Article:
• [20:41 06/05/2005] <+russ> Oh oh. Which sentence was that?
  • [20:41 06/05/2005] <@JP> The one you hacked off.
  • [20:42 06/05/2005] <+russ> Probably the one that was the key to the whole presentation
  • [20:42 06/05/2005] <@JP> "These differences in attractants of certain amino acids may be one of the reasons that fish raised on a particular food resist changing to a ne..."
  • [20:42 06/05/2005] <@craig> Thanks JP :-D
  • [20:42 06/05/2005] <+russ> new food
  • [20:42 06/05/2005] <@JP> :-D
  • [20:43 06/05/2005] <+russ> or new diet, to be a little more correct;-)
  • [20:43 06/05/2005] <@JP> We strive for perfection around here, you should know that.
  • [20:43 06/05/2005] <Karen> now it makes scense:)
  • [20:43 06/05/2005] <Karen> sense
  • [20:43 06/05/2005] <Karen> i'm tired tonight--can't spell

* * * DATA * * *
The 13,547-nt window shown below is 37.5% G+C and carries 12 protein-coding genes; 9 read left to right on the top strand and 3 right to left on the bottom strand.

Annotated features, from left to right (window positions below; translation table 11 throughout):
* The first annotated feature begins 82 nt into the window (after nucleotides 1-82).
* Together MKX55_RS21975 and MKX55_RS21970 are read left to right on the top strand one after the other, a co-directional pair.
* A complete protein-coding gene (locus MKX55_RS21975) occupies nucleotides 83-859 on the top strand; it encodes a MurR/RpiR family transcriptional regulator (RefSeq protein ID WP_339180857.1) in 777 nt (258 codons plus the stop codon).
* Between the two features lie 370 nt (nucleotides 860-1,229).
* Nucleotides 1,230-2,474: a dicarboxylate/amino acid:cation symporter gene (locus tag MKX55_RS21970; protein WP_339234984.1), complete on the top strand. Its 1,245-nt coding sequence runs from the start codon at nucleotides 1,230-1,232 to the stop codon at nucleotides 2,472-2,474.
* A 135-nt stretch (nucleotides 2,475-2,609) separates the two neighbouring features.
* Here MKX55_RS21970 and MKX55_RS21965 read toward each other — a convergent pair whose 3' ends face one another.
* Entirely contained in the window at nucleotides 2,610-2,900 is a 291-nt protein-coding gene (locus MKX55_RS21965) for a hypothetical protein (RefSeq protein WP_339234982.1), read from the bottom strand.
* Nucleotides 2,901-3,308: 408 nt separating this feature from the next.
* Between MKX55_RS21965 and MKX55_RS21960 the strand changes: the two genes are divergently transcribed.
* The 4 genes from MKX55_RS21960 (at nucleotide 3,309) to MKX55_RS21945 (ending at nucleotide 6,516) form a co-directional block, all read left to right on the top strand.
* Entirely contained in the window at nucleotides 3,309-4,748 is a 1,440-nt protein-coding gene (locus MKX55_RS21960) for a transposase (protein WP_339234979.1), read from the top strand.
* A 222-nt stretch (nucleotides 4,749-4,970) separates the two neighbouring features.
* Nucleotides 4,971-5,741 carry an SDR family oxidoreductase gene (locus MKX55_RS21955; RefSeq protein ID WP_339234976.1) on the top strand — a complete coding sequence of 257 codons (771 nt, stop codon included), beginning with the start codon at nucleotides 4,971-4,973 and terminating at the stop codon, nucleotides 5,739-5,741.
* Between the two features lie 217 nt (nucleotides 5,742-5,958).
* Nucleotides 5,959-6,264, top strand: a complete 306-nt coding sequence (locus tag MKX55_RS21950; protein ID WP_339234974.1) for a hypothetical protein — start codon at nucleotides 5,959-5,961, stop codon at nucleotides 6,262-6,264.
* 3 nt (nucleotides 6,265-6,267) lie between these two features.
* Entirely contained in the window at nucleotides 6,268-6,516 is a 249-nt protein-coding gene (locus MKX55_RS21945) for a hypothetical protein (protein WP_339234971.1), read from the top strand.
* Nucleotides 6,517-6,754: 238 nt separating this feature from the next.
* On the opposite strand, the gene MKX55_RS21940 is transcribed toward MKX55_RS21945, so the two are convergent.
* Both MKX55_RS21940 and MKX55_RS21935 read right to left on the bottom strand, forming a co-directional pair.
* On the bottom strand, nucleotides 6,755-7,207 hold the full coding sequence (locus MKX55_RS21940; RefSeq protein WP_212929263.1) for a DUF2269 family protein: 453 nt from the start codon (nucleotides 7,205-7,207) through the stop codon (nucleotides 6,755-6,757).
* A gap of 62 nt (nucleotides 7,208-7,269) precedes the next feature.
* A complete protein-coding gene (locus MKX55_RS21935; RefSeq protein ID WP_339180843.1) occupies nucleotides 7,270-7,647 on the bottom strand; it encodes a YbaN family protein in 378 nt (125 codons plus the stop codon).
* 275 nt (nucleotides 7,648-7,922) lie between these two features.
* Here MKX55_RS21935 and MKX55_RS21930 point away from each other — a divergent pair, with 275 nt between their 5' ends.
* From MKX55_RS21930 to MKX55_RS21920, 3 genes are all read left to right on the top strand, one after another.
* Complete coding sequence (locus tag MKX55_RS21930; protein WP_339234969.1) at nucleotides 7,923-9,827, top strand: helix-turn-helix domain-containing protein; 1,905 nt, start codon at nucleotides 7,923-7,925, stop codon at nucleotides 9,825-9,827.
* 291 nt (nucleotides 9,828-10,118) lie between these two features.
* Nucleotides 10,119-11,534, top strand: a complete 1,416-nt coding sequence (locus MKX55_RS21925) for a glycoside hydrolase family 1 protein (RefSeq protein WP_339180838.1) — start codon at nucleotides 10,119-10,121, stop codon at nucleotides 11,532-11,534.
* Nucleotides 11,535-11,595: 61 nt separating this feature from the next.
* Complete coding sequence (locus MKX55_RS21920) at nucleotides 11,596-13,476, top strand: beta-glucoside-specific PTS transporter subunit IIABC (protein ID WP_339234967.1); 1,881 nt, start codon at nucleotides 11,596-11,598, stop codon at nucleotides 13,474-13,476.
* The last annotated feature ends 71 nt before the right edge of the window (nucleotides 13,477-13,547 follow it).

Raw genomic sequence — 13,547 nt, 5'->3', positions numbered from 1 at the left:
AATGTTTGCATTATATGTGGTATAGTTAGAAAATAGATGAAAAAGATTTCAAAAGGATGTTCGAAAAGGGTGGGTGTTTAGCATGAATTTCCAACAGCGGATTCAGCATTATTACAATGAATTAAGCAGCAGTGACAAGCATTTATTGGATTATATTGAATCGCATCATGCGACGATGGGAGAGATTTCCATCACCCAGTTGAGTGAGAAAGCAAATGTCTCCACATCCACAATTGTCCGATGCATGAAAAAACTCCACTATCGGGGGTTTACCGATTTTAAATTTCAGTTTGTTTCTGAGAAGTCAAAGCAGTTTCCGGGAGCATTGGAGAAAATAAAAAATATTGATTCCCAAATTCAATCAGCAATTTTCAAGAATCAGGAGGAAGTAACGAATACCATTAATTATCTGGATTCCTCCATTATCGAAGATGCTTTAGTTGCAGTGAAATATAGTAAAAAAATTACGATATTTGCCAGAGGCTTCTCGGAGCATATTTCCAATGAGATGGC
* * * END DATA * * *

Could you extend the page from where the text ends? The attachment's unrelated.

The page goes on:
• [20:44 06/05/2005] <+russ> either can my keyboard
  • [20:44 06/05/2005] <@JP> We're used to that.
  • [20:44 06/05/2005] * @JP glances at Russ.
  • [20:44 06/05/2005] <@craig> Karen, don't worry about typos, we edit this before it hits the masses. ;-D
  • [20:44 06/05/2005] <@JP> There's no "we" in Craig.
  • [20:44 06/05/2005] <@craig> Of course, Russ, does make me work a bit more.. (Damn smart quotes..)
  • [20:45 06/05/2005] <+russ> Just as JP mentioned.......
  • [20:45 06/05/2005] <Karen> well I can always remember that Russ gave my first fishchat
  • [20:45 06/05/2005] <+russ> Surely you must have a question?
  • [20:48 06/05/2005] <Karen> about the size of the olfaction.... what catagory would most livebearers fall under? (sorry all my thoughts are based on guppies:))
  • [20:50 06/05/2005] <+russ> Karen, you mean, what shape, or sensitivity class?
  • [20:51 06/05/2005] <+russ> I would actually have to clasify livebearers as 'microsmatic'
  • [20:52 06/05/2005] <+russ> They feed all over the tank and are not very dependent onexternal delivery assistance.